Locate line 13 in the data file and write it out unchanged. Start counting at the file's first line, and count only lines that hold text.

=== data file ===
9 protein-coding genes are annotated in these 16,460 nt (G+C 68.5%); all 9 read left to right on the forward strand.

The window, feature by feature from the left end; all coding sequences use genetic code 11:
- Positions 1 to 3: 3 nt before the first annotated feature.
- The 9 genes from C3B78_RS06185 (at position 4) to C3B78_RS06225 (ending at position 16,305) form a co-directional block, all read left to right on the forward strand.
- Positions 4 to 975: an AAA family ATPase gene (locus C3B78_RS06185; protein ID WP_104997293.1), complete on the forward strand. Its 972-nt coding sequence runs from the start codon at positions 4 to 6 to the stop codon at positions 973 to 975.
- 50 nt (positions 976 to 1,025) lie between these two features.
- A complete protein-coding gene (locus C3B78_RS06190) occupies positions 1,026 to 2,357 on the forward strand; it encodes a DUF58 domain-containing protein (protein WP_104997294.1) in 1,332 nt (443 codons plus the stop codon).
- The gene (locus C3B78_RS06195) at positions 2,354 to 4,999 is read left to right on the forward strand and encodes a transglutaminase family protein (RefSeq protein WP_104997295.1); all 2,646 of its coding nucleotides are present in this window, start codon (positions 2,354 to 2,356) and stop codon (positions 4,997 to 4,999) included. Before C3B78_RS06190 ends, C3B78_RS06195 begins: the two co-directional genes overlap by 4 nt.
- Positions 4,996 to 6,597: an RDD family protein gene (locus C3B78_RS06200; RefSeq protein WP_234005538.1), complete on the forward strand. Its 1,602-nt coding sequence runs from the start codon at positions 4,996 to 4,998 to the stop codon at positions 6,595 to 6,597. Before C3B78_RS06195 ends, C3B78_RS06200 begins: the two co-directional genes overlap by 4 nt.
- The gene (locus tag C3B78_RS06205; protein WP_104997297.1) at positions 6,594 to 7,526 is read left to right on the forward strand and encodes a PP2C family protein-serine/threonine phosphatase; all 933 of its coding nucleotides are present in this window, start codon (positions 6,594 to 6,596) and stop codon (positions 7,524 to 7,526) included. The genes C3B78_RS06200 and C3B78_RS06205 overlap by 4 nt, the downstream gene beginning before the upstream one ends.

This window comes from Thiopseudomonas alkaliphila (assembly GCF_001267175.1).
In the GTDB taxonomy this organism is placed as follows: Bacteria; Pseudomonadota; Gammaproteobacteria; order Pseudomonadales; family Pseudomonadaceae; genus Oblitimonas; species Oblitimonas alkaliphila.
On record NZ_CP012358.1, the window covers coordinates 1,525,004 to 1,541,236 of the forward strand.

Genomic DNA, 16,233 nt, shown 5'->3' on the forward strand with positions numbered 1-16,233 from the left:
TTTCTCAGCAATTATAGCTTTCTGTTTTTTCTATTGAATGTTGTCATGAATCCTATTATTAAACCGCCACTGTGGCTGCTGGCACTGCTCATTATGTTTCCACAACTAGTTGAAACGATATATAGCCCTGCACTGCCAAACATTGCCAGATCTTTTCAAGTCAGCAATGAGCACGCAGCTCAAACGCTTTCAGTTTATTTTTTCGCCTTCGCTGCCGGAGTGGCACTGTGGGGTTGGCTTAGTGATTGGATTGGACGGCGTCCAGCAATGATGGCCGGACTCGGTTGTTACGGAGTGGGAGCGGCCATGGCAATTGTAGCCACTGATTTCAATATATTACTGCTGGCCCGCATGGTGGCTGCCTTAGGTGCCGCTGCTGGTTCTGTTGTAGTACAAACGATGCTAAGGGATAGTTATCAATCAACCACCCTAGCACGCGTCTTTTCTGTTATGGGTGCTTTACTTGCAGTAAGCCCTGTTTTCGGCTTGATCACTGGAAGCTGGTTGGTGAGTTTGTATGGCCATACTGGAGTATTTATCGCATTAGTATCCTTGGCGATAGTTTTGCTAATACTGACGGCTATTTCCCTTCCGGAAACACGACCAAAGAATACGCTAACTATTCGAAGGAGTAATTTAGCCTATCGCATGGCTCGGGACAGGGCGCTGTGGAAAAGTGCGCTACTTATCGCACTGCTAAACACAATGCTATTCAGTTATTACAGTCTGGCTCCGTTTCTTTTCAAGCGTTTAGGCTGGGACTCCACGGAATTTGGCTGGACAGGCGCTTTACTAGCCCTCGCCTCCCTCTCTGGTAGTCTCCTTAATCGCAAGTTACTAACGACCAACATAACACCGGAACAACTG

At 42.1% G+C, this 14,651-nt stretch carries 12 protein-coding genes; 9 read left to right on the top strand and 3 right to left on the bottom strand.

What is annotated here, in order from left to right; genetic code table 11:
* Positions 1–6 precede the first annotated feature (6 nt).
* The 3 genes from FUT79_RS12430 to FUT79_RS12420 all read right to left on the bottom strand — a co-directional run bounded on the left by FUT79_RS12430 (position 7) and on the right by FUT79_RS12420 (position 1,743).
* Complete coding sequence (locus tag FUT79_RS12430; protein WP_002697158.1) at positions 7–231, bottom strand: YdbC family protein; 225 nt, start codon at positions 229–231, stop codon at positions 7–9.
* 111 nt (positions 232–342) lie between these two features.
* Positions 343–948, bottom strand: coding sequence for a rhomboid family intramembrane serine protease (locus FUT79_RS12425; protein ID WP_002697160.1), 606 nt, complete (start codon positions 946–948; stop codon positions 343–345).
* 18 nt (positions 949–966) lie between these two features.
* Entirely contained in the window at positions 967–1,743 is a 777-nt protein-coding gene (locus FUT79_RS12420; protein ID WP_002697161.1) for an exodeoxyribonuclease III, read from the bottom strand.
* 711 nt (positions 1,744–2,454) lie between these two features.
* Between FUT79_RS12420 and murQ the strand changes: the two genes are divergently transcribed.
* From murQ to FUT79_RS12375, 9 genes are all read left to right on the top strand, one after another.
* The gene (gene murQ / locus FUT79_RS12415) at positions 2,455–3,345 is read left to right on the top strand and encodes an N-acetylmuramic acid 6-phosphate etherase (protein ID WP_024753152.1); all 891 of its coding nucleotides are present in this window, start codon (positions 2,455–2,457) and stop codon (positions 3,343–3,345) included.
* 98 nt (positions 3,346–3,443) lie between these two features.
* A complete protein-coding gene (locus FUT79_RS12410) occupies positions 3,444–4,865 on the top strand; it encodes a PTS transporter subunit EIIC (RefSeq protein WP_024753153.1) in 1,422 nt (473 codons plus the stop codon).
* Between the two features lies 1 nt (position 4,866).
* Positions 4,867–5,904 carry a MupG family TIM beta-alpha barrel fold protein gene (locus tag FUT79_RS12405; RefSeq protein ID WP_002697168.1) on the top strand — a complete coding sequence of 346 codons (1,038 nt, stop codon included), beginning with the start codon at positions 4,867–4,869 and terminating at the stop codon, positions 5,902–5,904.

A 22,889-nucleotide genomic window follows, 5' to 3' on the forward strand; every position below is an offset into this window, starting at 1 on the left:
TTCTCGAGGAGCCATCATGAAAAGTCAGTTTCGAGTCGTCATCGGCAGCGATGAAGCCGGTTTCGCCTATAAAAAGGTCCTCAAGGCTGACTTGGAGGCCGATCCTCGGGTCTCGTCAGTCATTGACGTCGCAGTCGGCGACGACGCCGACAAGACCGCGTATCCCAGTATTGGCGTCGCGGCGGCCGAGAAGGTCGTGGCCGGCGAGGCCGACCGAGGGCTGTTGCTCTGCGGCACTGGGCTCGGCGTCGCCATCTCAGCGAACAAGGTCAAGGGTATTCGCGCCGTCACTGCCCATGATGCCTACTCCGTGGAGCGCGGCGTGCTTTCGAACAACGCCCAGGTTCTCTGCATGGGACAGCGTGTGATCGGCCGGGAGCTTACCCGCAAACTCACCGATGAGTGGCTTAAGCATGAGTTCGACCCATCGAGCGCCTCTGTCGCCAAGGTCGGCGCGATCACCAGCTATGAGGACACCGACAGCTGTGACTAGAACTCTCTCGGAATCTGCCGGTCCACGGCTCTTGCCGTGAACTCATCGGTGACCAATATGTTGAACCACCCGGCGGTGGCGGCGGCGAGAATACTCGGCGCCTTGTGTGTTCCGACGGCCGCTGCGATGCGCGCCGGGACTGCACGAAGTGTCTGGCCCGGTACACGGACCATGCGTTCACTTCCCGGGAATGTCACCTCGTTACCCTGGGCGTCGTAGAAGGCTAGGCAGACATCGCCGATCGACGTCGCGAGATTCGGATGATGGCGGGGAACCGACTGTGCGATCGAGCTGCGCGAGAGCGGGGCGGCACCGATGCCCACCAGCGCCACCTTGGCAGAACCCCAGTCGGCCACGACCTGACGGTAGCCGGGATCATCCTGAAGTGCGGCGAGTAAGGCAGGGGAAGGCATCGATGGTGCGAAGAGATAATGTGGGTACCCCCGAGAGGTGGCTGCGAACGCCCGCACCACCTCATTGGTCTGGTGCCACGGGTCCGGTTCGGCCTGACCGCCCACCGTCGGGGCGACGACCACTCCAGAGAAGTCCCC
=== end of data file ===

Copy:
On record NZ_CP012358.1, the window covers coordinates 1,525,004 to 1,541,236 of the forward strand.